From: Humanist Discussion Group (by way of Willard McCarty willard.mccarty_at_kcl.ac.uk>

Date: Fri, 1 Jun 2007 06:58:39 +0100

Date: Fri, 1 Jun 2007 06:58:39 +0100

Humanist Discussion Group, Vol. 21, No. 66.

Centre for Computing in the Humanities, King's College London

www.kcl.ac.uk/schools/humanities/cch/research/publications/humanist.html

www.princeton.edu/humanist/

Submit to: humanist_at_princeton.edu

[1] From: Carl Vogel <vogel_at_cs.tcd.ie> (48)

Subject: Re: 21.065 how to use Chi-square correctly

[2] From: Michael Hart <hart_at_pglaf.org> (4)

Subject: Re: 21.065 how to use Chi-square correctly

[3] From: Ryan Deschamps <Ryan.Deschamps_at_Dal.Ca> (36)

Subject: Re: 21.065 how to use Chi-square correctly

[4] From: "Juliana Tambovtseva" <jultamb_at_yandex.ru> (8)

Subject: Classification Accuracy Within Author Discrimination

--[1]------------------------------------------------------------------

Date: Fri, 01 Jun 2007 06:53:31 +0100

From: Carl Vogel <vogel_at_cs.tcd.ie>

Subject: Re: 21.065 how to use Chi-square correctly

* >
*

* > At 09.35 30/05/2007, Norman Gray (Humanist Discussion Group) wrote:
*

* > >I don't believe anything has changed in the way that chi-squared is
*

* > >defined or used. Nor has much changed (unfortunately) in the way and
*

* > >extent that it is abused. [...]
*

* >
*

* > Am I the only one interested to know more
*

* > (possibly with examples) about how the chi-square test is abused?
*

* > If you Norman could take us by hand and write
*

* > down a small description about how the test is
*

* > used correctly and how to avoid the abuse...
*

* > With thanks in advance
*

* > maurizio
*

* >
*

* > Maurizio Lana - ricercatore
*

* > Dipartimento di Studi Umanistici - Universita del Piemonte Orientale a
*

* > Vercelli
*

* > via Manzoni 8, I-13100 Vercelli
*

* > +39 347 7370925
*

Howdy,

Of course, without knowing the full details of the article, one can

only speculate on what the reviewer had in mind. The digested version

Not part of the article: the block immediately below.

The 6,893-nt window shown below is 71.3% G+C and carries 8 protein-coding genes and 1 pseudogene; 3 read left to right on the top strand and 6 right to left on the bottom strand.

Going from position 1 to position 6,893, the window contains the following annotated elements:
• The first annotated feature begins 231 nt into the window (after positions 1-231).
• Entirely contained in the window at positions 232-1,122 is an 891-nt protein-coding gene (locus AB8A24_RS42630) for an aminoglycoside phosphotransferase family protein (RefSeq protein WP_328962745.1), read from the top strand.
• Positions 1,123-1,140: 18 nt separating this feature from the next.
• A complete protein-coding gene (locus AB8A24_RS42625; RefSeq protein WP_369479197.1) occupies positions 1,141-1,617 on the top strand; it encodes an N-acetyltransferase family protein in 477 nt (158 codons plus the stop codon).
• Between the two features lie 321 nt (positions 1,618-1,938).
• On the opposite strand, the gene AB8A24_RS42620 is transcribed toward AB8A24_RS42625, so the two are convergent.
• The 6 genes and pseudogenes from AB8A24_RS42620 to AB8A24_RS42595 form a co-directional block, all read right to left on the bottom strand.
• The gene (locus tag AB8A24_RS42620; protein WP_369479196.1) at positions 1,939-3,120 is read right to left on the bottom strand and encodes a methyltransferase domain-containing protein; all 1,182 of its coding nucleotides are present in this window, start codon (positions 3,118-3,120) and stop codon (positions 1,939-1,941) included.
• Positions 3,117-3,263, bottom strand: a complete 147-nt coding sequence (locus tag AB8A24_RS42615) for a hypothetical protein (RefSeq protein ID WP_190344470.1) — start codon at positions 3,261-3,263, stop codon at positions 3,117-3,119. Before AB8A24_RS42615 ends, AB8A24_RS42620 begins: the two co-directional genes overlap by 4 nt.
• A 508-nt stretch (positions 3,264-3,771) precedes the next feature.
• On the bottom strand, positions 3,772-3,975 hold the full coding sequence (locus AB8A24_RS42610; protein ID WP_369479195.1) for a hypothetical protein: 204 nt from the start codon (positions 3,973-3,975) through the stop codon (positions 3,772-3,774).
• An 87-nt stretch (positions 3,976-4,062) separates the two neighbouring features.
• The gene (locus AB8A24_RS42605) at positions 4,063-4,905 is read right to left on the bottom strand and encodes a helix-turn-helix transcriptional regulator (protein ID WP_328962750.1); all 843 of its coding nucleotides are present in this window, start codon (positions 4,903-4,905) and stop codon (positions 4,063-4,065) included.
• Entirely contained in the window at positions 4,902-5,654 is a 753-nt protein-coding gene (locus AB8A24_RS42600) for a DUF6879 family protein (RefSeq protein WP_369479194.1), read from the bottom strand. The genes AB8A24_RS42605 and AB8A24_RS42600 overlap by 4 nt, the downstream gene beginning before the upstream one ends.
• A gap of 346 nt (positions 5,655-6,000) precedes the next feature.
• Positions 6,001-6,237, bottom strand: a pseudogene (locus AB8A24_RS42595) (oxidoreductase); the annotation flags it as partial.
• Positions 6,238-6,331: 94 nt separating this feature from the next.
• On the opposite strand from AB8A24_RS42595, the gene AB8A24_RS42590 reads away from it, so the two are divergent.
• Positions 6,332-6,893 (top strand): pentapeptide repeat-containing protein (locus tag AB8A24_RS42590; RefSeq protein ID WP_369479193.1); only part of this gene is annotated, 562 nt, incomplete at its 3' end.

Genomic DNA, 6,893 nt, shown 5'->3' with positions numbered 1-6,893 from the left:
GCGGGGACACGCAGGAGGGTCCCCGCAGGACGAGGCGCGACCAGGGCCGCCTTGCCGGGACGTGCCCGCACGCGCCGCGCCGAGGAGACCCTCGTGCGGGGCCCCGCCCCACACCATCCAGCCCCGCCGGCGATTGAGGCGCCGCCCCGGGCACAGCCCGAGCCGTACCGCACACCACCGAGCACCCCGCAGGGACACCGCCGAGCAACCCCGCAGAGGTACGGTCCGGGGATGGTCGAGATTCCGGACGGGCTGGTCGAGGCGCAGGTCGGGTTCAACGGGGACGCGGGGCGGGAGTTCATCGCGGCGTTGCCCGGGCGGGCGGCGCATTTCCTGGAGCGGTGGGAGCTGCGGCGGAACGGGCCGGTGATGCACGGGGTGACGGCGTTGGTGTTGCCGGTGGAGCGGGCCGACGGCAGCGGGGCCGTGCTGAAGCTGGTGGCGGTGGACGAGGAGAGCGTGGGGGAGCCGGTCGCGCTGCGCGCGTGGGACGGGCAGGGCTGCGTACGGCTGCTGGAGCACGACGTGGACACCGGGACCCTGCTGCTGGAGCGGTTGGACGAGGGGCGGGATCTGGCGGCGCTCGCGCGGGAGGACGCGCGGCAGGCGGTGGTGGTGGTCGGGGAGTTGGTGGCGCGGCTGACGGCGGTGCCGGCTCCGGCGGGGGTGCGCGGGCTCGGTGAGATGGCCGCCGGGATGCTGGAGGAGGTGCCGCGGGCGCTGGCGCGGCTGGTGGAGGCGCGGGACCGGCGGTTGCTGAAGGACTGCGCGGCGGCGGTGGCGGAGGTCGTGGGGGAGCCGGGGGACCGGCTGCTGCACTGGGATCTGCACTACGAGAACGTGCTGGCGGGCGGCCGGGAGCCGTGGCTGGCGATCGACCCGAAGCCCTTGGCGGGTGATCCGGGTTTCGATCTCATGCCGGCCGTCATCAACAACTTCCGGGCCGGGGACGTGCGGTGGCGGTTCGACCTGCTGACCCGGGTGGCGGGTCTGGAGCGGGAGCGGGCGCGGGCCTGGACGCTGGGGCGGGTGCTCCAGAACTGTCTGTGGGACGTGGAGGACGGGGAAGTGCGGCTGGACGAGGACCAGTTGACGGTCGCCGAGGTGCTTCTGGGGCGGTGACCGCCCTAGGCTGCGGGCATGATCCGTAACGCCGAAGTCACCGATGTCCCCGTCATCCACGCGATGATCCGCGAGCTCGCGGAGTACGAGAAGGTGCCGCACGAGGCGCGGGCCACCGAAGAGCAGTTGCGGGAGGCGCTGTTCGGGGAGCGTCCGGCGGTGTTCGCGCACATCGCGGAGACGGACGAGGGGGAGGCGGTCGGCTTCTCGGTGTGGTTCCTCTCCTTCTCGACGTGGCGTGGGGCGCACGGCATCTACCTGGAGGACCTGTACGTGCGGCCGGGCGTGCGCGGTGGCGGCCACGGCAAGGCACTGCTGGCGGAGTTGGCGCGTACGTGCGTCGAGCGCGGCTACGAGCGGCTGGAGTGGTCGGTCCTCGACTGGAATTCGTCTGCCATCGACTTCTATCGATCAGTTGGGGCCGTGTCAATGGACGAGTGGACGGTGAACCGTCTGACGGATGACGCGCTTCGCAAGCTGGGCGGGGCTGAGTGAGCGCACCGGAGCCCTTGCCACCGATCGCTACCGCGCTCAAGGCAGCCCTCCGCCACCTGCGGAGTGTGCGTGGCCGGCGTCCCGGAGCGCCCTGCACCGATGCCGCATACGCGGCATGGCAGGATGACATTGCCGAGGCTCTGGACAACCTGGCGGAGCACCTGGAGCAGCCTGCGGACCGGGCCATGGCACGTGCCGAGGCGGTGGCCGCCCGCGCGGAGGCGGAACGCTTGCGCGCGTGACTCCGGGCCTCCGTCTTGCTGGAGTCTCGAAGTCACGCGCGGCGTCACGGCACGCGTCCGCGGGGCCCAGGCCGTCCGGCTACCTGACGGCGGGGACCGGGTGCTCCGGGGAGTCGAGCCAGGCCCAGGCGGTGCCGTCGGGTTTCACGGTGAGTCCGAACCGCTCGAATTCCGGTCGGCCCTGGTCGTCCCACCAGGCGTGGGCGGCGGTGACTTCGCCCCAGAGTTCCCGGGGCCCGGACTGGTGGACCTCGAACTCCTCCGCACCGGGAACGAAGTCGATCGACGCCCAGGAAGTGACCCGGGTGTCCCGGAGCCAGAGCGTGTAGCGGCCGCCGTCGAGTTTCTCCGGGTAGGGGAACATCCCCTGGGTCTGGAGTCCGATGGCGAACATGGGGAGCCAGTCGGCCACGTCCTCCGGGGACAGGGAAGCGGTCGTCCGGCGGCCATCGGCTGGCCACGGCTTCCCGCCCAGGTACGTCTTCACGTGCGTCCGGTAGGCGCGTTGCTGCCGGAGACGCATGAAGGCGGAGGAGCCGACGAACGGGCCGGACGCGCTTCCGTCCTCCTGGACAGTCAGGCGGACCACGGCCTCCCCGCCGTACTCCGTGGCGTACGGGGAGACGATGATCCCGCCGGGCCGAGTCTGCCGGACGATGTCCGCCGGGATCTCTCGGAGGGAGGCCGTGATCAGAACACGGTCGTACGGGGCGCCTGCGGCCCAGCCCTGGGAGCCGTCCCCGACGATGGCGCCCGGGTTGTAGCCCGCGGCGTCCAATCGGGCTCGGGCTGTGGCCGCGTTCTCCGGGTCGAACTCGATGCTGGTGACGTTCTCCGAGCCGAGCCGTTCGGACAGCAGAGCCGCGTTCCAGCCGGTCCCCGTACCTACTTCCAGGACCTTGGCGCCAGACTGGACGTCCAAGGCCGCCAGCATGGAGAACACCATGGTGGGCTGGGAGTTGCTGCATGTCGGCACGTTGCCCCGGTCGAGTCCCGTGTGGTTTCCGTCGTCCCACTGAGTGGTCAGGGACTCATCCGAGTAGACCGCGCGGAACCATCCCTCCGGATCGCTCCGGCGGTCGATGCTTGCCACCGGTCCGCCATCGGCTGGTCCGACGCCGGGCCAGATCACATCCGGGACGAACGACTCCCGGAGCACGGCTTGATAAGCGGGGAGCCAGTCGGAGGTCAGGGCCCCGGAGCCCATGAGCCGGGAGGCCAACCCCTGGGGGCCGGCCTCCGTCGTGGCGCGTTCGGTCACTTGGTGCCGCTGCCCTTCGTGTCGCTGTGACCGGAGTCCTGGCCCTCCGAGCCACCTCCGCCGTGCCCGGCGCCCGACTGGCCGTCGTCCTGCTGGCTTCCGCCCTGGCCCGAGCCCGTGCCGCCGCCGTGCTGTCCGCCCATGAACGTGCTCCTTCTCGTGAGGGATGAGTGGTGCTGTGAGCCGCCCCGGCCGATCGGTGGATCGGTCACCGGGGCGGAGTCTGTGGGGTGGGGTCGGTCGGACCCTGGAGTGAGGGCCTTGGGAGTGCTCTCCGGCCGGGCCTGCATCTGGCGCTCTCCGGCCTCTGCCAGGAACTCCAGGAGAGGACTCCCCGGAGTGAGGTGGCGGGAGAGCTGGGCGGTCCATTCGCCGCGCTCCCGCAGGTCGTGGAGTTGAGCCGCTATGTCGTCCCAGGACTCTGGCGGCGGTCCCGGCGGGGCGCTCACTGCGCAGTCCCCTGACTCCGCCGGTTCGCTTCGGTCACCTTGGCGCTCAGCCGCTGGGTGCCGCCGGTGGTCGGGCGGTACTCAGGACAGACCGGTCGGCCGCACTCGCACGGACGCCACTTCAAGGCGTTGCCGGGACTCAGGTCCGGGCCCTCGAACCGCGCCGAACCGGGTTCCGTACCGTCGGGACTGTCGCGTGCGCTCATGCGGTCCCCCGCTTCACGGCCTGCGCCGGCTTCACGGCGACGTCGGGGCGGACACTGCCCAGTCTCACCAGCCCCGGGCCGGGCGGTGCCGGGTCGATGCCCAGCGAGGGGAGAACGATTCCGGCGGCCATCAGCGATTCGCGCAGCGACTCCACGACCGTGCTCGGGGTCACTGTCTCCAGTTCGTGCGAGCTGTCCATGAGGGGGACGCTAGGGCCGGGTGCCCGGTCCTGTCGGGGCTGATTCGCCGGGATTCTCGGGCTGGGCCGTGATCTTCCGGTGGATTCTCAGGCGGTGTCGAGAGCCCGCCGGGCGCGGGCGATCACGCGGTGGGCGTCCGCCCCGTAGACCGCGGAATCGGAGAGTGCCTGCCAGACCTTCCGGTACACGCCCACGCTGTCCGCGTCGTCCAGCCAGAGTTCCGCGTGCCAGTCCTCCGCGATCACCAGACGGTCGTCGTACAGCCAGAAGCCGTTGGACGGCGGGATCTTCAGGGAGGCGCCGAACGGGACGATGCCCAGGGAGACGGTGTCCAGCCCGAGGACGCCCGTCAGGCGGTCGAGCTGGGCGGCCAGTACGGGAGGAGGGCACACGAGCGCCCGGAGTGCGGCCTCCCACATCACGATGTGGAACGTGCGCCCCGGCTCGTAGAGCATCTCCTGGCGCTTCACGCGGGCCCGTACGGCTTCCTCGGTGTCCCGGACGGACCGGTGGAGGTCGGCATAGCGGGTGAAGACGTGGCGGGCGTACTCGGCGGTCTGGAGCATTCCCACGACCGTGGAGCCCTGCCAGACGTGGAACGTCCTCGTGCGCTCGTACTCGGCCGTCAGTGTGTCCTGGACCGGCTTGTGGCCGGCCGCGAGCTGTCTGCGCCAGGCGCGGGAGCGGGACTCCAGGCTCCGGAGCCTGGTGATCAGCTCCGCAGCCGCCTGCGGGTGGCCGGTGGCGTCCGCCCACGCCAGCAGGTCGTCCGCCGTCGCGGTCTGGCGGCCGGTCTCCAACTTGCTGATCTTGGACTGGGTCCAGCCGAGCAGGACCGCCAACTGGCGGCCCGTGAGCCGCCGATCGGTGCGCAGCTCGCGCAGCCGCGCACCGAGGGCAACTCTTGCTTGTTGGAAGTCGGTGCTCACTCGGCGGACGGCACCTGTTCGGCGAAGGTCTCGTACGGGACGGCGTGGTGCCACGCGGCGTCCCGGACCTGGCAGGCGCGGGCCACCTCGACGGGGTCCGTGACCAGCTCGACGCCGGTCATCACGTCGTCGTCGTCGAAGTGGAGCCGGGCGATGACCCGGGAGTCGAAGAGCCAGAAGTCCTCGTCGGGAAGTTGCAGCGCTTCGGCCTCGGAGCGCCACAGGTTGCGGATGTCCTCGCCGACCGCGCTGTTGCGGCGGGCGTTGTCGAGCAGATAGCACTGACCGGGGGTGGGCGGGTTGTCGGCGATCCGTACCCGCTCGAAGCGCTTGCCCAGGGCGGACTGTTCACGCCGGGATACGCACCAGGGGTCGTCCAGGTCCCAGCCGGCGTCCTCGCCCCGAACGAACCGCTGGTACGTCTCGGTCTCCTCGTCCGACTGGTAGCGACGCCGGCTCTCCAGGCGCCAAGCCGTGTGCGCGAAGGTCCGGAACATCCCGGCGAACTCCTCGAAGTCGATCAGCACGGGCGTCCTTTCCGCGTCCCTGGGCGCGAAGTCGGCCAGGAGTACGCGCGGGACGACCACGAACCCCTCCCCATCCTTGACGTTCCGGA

of what was done in the paper in question was checking the relative

distribution of one linguistic feature between two sources. It is

possible that the reviewer was objecting to the articulation of the

null hypothesis (that any differences in the distributions are random)

or the alternative hypothesis (that the two texts could not have been

drawn from the same population). One or other of those might have

been given a different interpretation. Further, the fact that the

null hypotheses was rejected might have been used to argue support

for a hypothesis far more general than the test was actually focused

upon.

There's a very interesting article about the use of Chi-square testing

in natural language research by Adam Kilgarriff:

@Article{Kilgarriff05,

author = {Kilgarriff, Adam},

title = {Language is never, ever, ever random},

journal = {Corpus Linguistics and Linguistic Theory},

year = {2005},

OPTkey = {},

volume = {1-2},

OPTnumber = {},

pages = {263-275},

OPTmonth = {},

OPTnote = {},

OPTannote = {}

}

All the best,

Carl

--[2]------------------------------------------------------------------

Date: Fri, 01 Jun 2007 06:54:06 +0100

From: Michael Hart <hart_at_pglaf.org>

Subject: Re: 21.065 how to use Chi-square correctly

I am interested as well.

Michael S. Hart